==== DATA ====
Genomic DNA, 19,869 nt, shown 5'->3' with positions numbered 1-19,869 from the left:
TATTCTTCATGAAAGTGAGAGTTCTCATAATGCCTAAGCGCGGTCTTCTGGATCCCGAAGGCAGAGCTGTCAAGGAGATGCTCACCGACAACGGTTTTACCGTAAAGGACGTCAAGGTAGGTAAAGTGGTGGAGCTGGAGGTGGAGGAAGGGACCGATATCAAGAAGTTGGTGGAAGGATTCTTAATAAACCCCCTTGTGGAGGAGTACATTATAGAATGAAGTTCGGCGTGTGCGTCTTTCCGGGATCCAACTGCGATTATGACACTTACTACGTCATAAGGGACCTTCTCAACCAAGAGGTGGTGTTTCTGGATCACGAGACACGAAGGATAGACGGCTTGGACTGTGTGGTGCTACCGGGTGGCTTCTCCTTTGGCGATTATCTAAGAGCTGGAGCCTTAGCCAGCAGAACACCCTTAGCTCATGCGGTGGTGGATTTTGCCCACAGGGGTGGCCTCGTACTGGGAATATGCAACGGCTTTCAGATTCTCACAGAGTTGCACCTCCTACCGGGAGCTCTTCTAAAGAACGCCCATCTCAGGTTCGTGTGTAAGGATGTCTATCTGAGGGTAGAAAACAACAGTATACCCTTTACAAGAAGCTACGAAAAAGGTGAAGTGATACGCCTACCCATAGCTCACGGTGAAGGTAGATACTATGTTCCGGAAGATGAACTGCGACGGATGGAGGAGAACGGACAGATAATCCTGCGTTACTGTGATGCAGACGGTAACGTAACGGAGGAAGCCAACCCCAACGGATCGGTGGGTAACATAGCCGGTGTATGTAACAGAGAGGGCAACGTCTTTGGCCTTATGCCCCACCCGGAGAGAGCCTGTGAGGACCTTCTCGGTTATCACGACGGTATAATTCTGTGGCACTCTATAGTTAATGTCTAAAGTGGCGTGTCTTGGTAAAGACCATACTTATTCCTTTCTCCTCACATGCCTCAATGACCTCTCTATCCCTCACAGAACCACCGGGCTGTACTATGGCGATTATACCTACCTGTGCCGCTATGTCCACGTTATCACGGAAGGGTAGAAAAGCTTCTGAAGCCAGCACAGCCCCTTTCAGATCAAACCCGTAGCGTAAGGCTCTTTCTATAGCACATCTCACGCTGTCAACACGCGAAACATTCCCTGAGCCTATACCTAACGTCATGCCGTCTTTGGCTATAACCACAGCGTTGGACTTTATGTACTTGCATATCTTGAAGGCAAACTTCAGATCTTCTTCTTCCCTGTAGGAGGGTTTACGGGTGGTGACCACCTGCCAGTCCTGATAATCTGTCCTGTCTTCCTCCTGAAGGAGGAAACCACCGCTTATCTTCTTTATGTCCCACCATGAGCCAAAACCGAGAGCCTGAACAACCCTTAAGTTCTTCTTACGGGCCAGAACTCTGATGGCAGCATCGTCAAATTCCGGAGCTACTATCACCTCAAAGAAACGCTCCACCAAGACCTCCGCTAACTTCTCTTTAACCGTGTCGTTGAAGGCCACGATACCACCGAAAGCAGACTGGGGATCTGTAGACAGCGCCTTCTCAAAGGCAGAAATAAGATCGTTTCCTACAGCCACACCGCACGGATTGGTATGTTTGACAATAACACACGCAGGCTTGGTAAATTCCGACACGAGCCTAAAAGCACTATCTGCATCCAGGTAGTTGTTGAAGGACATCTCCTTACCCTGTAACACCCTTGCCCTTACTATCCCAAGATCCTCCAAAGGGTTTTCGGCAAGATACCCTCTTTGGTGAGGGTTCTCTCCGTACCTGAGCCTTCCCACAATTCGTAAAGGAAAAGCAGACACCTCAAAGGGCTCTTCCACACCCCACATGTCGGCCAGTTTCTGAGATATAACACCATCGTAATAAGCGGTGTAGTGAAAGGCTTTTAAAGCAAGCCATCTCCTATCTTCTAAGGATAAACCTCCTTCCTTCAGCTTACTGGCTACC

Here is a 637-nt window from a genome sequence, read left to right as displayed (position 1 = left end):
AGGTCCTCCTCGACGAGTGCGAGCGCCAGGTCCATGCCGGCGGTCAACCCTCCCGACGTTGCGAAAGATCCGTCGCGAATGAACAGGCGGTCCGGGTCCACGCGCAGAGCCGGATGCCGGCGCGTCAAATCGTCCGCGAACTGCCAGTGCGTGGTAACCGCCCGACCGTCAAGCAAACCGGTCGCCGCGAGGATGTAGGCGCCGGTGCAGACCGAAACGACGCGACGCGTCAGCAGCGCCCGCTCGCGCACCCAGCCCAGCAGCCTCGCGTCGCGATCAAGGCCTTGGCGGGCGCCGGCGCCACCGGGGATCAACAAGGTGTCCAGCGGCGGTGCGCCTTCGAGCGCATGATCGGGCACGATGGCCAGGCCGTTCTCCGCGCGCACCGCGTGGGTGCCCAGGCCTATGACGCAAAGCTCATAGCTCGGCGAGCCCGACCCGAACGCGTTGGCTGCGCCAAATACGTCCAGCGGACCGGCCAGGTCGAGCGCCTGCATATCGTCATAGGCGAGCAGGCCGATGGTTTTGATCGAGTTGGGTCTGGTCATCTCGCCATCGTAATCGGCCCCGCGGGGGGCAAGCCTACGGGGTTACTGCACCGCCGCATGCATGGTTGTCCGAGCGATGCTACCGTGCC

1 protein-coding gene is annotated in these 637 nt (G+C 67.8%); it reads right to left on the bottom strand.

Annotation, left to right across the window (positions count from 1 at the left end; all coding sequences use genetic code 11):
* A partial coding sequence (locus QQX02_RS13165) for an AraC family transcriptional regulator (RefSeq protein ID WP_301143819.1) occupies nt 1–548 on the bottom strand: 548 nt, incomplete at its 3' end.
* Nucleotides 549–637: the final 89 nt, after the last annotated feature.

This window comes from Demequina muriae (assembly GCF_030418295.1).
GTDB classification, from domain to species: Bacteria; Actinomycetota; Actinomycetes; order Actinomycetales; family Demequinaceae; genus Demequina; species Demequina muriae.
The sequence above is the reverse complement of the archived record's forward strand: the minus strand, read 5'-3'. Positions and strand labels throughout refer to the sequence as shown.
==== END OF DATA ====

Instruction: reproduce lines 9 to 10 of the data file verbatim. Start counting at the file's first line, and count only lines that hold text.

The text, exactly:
This window comes from Demequina muriae (assembly GCF_030418295.1).
GTDB classification, from domain to species: Bacteria; Actinomycetota; Actinomycetes; order Actinomycetales; family Demequinaceae; genus Demequina; species Demequina muriae.